Reps. Murphy, DeLeo and O'Flaherty rewarded for their service to the lawyer's lobby

The Equal Justice Coalition has recognized a number of legislators for their service to the legal community. They are:

  • House Speaker Rep. Robert DeLeo
  • Rep. Charles Murphy
  • Rep. Eugene O’Flaherty
  • Sen. Steven Panagiotakos
  • Sen. Cynthia Stone Creem
  • Sen. Patricia Jehlen

The Equal Justice Coalition is a lawyer’s lobby group which advocates for state funding for legal aid for civil actions by poor clients, to pay for representation in domestic violence actions, divorce actions, child custody etc.

EJC successfully lobbied for $10 million dollars of state funding for the legal community. According to their own press release, when it looked like legal aid would suffer the same budget cuts as our schools:

In published letters, 38 managing partners of law firms, and 107 general counsel attorneys went to bat for legal services. Lawmakers have listened, apparently rescuing MLAC from disaster. Lobbying for legal-aid is no easy task…

And today those lawmakers were rewarded.

In the criminal courts the state funds ‘public defenders’ who earn a reasonable salary for representing indigent clients in criminal cases. For civil matters the lawyers have managed to score a bonanza for themselves. The state puts money into a legal aid fund, where lawyers can charge the state full rate to represent indigent clients in civil matters.

Last year, amid deep budget cuts that affected local aid, resulting in layoffs of teachers and police, certain legislators were instrumental in making sure that these cuts did not affect this program beloved of the legal community. And this year these legislators are being honored for selling out the taxpayers and the towns they live in for the benefit of the lawyer’s lobby.

The honorees are notable for their positions of usefulness to the lawyers lobby. Rep. O’Flaherty and Sen. Creem are chairs of the Judiciary Committee, and are in a position to to block laws that affect the fortunes of lawyering in Massachusetts. Both of these legislators are perennial honorees of the lawyers lobbies. This is the fourth award they have given to Cynthia Creem so far this year. It doesn’t hurt that both of these legislators are practicing lawyers first, and legislators second.

Rep. Murphy, and Sen. Panagiotakos are co-chairs of the Ways and Means Committee. They control the state budget. For their heroic efforts to bring home the bacon for the lawyers they are being honored. Rep. DeLeo is the Speaker of the House. He decides the committee assignments. His service in putting the lawyer’s acolytes in positions of power is also deeply appreciated.

I don’t know what service Jehlen provided the lawyers, but it must have been pretty good to be in such elite company.

This award doesn’t come a moment too soon. The budget is being worked on now, and there is a big funding gap. Legislators have to figure out if they are going to cut funding for our cities and towns or to programs that fund lawyers. I think they want to make sure their friends are appreciated during the funding holiday season.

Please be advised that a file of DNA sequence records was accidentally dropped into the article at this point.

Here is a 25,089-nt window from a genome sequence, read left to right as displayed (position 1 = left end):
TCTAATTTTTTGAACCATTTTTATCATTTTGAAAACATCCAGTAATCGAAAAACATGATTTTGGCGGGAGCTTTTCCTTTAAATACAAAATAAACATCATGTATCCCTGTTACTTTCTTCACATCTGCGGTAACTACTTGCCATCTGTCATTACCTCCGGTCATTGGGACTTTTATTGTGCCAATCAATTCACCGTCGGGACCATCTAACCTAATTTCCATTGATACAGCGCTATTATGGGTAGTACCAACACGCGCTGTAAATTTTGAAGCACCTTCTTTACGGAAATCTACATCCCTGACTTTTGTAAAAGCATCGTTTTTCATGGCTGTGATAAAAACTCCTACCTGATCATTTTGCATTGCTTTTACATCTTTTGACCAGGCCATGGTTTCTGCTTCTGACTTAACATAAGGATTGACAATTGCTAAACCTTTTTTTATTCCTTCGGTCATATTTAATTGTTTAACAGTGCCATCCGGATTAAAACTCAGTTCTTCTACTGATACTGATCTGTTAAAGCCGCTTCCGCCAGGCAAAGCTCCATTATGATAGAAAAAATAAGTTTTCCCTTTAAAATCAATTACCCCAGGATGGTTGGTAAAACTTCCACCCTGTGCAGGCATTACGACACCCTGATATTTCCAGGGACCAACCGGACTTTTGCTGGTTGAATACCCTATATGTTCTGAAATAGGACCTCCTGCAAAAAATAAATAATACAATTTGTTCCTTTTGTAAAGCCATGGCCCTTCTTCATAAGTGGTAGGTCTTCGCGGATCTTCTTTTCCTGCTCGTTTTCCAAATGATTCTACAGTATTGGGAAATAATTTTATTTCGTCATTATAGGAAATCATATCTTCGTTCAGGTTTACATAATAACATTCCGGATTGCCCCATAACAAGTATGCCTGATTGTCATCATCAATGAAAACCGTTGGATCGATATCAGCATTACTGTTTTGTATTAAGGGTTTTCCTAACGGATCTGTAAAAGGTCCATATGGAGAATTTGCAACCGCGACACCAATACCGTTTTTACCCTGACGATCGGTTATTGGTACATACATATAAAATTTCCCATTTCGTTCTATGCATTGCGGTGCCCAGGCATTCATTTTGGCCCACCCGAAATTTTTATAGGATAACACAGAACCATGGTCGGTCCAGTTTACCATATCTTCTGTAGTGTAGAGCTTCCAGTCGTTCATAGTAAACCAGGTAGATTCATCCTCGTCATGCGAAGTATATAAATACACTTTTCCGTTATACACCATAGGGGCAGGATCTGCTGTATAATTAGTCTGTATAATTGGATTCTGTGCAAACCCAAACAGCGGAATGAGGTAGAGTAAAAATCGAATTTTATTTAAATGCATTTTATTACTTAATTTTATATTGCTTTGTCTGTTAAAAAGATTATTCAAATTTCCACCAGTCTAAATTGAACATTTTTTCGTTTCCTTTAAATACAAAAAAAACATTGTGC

Walk to the Hill for Civil Legal Aid

Lawyers ready to receive the largesse of the taxpayers

The lawyers have an inspiring charity event every year, their ‘Walk to the Hill’. When we regular citizens pledge to walk for a charity, like the walk to end breast cancer, or for the Jimmy Fund, we pledge our own money, or ask our friends to donate.

This year 700 lawyers participated in this wonderous outpouring of support for the state’s poor. But when the lawyers walk for charity, its the taxpayers who do the pledging, thanks of course to these honored legislators.

This year there was a resolution to level fund local aid. Signing on to it would have relieved our towns from deep budget cuts and steep property tax increases, and put the financial pressure where it belongs – on money grabs for lawyers.

You can bet, if any of these legislators had signed on to protecting our schools over lawyer’s interests that they would not be getting this award. They are notably absent from the list of legislators who signed on to it.

I can understand the need of those who cannot afford legal representation to get legal assistance. They are dealing with serious problems. But I suspect that if this program was funded by a special tax on members of the Bar, they not be such strong supporters of it.

This is a question of priorities. Last year towns were hit with deep cuts to local aid, while programs like this were level funded. If we have to cut budgets, programs like this should not be exempt. If the lawyers believe this program is so critical, they should be recommending that it be funded from an extra tax on themselves.

Your kids may have lost the school librarian, their language elective and the after school program. But rest assured, the lawyer’s gravy train was protected.

Updated: Removed some text about the way attorneys who are paid by legal aid are funded. Get more details in a response from MLAC here.

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